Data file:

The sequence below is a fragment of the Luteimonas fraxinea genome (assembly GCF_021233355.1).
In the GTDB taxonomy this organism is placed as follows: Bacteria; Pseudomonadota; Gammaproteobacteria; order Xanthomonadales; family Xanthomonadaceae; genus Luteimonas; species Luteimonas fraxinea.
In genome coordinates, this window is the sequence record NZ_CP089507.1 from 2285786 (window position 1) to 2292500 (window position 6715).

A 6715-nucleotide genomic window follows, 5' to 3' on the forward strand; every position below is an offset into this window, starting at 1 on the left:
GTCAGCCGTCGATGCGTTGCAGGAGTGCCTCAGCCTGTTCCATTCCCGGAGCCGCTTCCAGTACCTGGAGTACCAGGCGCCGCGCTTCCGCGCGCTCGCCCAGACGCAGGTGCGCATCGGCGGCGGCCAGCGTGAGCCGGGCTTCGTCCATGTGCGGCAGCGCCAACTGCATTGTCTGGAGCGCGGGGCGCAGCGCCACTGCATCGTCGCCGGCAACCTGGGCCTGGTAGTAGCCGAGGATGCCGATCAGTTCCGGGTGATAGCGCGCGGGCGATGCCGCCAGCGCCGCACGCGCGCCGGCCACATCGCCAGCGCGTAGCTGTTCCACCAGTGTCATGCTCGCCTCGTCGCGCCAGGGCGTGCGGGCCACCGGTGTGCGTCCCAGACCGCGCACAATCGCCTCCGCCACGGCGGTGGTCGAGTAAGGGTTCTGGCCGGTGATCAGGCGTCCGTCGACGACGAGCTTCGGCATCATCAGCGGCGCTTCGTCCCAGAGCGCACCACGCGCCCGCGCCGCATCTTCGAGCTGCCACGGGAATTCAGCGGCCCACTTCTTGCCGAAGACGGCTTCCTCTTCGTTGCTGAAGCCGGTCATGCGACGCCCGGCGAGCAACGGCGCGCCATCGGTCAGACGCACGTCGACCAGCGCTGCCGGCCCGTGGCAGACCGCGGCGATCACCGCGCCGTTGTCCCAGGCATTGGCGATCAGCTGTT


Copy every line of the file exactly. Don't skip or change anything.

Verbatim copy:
The sequence below is a fragment of the Luteimonas fraxinea genome (assembly GCF_021233355.1).
In the GTDB taxonomy this organism is placed as follows: Bacteria; Pseudomonadota; Gammaproteobacteria; order Xanthomonadales; family Xanthomonadaceae; genus Luteimonas; species Luteimonas fraxinea.
In genome coordinates, this window is the sequence record NZ_CP089507.1 from 2285786 (window position 1) to 2292500 (window position 6715).

A 6715-nucleotide genomic window follows, 5' to 3' on the forward strand; every position below is an offset into this window, starting at 1 on the left:
GTCAGCCGTCGATGCGTTGCAGGAGTGCCTCAGCCTGTTCCATTCCCGGAGCCGCTTCCAGTACCTGGAGTACCAGGCGCCGCGCTTCCGCGCGCTCGCCCAGACGCAGGTGCGCATCGGCGGCGGCCAGCGTGAGCCGGGCTTCGTCCATGTGCGGCAGCGCCAACTGCATTGTCTGGAGCGCGGGGCGCAGCGCCACTGCATCGTCGCCGGCAACCTGGGCCTGGTAGTAGCCGAGGATGCCGATCAGTTCCGGGTGATAGCGCGCGGGCGATGCCGCCAGCGCCGCACGCGCGCCGGCCACATCGCCAGCGCGTAGCTGTTCCACCAGTGTCATGCTCGCCTCGTCGCGCCAGGGCGTGCGGGCCACCGGTGTGCGTCCCAGACCGCGCACAATCGCCTCCGCCACGGCGGTGGTCGAGTAAGGGTTCTGGCCGGTGATCAGGCGTCCGTCGACGACGAGCTTCGGCATCATCAGCGGCGCTTCGTCCCAGAGCGCACCACGCGCCCGCGCCGCATCTTCGAGCTGCCACGGGAATTCAGCGGCCCACTTCTTGCCGAAGACGGCTTCCTCTTCGTTGCTGAAGCCGGTCATGCGACGCCCGGCGAGCAACGGCGCGCCATCGGTCAGACGCACGTCGACCAGCGCTGCCGGCCCGTGGCAGACCGCGGCGATCACCGCGCCGTTGTCCCAGGCATTGGCGATCAGCTGTT